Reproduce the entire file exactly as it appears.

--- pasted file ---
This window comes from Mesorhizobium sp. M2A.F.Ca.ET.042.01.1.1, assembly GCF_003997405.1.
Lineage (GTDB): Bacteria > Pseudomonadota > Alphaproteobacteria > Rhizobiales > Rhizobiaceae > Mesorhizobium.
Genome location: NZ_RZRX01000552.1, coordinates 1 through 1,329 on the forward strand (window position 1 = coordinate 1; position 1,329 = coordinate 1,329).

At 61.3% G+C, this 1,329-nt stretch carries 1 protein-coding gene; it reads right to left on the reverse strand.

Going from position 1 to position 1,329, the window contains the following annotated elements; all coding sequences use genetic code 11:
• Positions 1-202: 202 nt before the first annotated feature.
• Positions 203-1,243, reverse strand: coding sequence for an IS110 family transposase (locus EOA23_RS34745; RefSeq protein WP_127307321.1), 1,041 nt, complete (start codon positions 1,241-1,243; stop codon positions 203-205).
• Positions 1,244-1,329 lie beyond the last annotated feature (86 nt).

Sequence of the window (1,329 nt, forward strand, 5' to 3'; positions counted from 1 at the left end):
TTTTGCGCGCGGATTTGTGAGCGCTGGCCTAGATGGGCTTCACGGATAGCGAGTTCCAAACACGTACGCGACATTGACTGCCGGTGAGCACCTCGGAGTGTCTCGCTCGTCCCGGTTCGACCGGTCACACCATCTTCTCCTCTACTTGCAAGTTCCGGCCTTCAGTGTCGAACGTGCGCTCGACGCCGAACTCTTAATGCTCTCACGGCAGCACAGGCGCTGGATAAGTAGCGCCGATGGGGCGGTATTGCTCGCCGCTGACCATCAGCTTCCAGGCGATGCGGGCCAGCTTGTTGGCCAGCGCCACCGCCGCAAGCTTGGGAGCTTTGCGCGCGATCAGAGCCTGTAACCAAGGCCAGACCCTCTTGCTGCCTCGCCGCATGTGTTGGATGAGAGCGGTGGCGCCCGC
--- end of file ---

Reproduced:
This window comes from Mesorhizobium sp. M2A.F.Ca.ET.042.01.1.1, assembly GCF_003997405.1.
Lineage (GTDB): Bacteria > Pseudomonadota > Alphaproteobacteria > Rhizobiales > Rhizobiaceae > Mesorhizobium.
Genome location: NZ_RZRX01000552.1, coordinates 1 through 1,329 on the forward strand (window position 1 = coordinate 1; position 1,329 = coordinate 1,329).

At 61.3% G+C, this 1,329-nt stretch carries 1 protein-coding gene; it reads right to left on the reverse strand.

Going from position 1 to position 1,329, the window contains the following annotated elements; all coding sequences use genetic code 11:
• Positions 1-202: 202 nt before the first annotated feature.
• Positions 203-1,243, reverse strand: coding sequence for an IS110 family transposase (locus EOA23_RS34745; RefSeq protein WP_127307321.1), 1,041 nt, complete (start codon positions 1,241-1,243; stop codon positions 203-205).
• Positions 1,244-1,329 lie beyond the last annotated feature (86 nt).

Sequence of the window (1,329 nt, forward strand, 5' to 3'; positions counted from 1 at the left end):
TTTTGCGCGCGGATTTGTGAGCGCTGGCCTAGATGGGCTTCACGGATAGCGAGTTCCAAACACGTACGCGACATTGACTGCCGGTGAGCACCTCGGAGTGTCTCGCTCGTCCCGGTTCGACCGGTCACACCATCTTCTCCTCTACTTGCAAGTTCCGGCCTTCAGTGTCGAACGTGCGCTCGACGCCGAACTCTTAATGCTCTCACGGCAGCACAGGCGCTGGATAAGTAGCGCCGATGGGGCGGTATTGCTCGCCGCTGACCATCAGCTTCCAGGCGATGCGGGCCAGCTTGTTGGCCAGCGCCACCGCCGCAAGCTTGGGAGCTTTGCGCGCGATCAGAGCCTGTAACCAAGGCCAGACCCTCTTGCTGCCTCGCCGCATGTGTTGGATGAGAGCGGTGGCGCCCGC